On Jeremy Waldron’s tepid critique of Cass Sunstein’s ‘Asymmetric Paternalism’, a comment by American Writer

In reading Mr. Waldron’s review of two of Mr. Sunstein’s books, in the October 9,2014 edition of The New Your Review of Books:

Conspiracy Theories and Other Dangerous Ideas

by Cass R. Sunstein
Simon and Schuster, 267 pp., $26.00
The reader is not asked to suspend judgment about the paternalism that both these books offer, but to accept Mr. Waldron’s tepid critique as somehow laudable, as it is framed in the rhetoric of the current iteration of political orthodoxy. Mr. Waldron fails to confront the question of what degree of ‘paternalism’, which is a carefully laundered word for authoritarianism, is acceptable? The ‘condescension that worried Bernard Williams’ acts as a rhetorical equivocation, that lets both Waldron and Sunstein chatter away, well within the bounds of respectable academic discourse. While avoiding the real question of authoritarianism, and the stark implications for an attempt at maintaining what remains of  human freedom, within an administrative state, that seems to be in a state of perpetual economic lethargy, not to speak of endless war, no matter how carefully it be framed.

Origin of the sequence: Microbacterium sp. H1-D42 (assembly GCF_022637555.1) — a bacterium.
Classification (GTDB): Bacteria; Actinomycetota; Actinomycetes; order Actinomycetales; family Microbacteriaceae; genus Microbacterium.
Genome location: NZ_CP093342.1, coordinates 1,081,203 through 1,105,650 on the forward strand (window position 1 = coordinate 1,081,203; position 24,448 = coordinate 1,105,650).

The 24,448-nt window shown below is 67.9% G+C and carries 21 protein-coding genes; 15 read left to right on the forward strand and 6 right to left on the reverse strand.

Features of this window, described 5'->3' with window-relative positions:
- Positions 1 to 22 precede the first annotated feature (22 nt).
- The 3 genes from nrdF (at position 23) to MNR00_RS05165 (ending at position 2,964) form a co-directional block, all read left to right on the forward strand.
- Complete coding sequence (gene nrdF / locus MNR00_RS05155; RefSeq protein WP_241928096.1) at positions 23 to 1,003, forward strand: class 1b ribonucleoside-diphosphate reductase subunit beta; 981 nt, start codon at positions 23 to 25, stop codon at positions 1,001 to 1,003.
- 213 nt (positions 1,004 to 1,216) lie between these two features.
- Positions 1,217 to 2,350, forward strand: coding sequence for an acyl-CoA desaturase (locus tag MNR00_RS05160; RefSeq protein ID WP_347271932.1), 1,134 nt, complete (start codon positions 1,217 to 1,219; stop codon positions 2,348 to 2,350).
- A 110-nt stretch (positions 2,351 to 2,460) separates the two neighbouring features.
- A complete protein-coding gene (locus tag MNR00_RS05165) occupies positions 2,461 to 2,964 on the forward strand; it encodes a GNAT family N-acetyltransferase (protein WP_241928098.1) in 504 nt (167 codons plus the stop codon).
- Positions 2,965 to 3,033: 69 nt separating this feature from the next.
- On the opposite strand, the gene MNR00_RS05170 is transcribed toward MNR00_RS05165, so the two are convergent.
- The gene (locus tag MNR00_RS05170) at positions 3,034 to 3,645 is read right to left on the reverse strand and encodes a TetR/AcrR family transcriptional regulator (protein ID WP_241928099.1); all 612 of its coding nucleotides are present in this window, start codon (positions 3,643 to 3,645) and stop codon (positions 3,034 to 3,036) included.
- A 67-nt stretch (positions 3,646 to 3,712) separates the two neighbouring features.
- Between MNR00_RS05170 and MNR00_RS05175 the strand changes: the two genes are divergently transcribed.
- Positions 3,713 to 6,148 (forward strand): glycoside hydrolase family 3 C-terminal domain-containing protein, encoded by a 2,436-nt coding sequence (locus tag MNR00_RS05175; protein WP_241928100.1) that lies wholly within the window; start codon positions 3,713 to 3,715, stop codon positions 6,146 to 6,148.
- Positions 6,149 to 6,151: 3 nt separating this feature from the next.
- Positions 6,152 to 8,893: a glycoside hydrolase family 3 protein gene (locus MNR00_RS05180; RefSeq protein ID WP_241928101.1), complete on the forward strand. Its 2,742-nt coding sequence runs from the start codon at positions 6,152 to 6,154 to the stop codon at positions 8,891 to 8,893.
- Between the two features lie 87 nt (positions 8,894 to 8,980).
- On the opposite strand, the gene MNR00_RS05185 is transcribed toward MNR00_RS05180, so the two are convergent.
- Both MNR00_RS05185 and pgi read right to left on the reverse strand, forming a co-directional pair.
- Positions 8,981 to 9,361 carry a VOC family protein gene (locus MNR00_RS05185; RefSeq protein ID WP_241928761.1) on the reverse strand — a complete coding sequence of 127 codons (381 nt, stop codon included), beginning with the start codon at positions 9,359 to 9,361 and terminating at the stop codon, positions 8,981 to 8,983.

For Sunstein’s idea is that we who know better should manipulate the choice architecture so that those who are less likely to perceive what is good for them can be induced to choose the options that we have decided are in their best interest. Thaler and Sunstein talk sometimes of “asymmetric paternalism.” The guiding principle of this approach

is that we should design policies that help the least sophisticated people in society while imposing the smallest possible costs on the most sophisticated.

This is a benign impulse on their part, but it is not a million miles away from the condescension that worried Bernard Williams.


American Writer

About stephenkmacksd

Rootless cosmopolitan,down at heels intellectual;would be writer. 'Polemic is a discourse of conflict, whose effect depends on a delicate balance between the requirements of truth and the enticements of anger, the duty to argue and the zest to inflame. Its rhetoric allows, even enforces, a certain figurative licence. Like epitaphs in Johnson’s adage, it is not under oath.' https://www.lrb.co.uk/v15/n20/perry-anderson/diary
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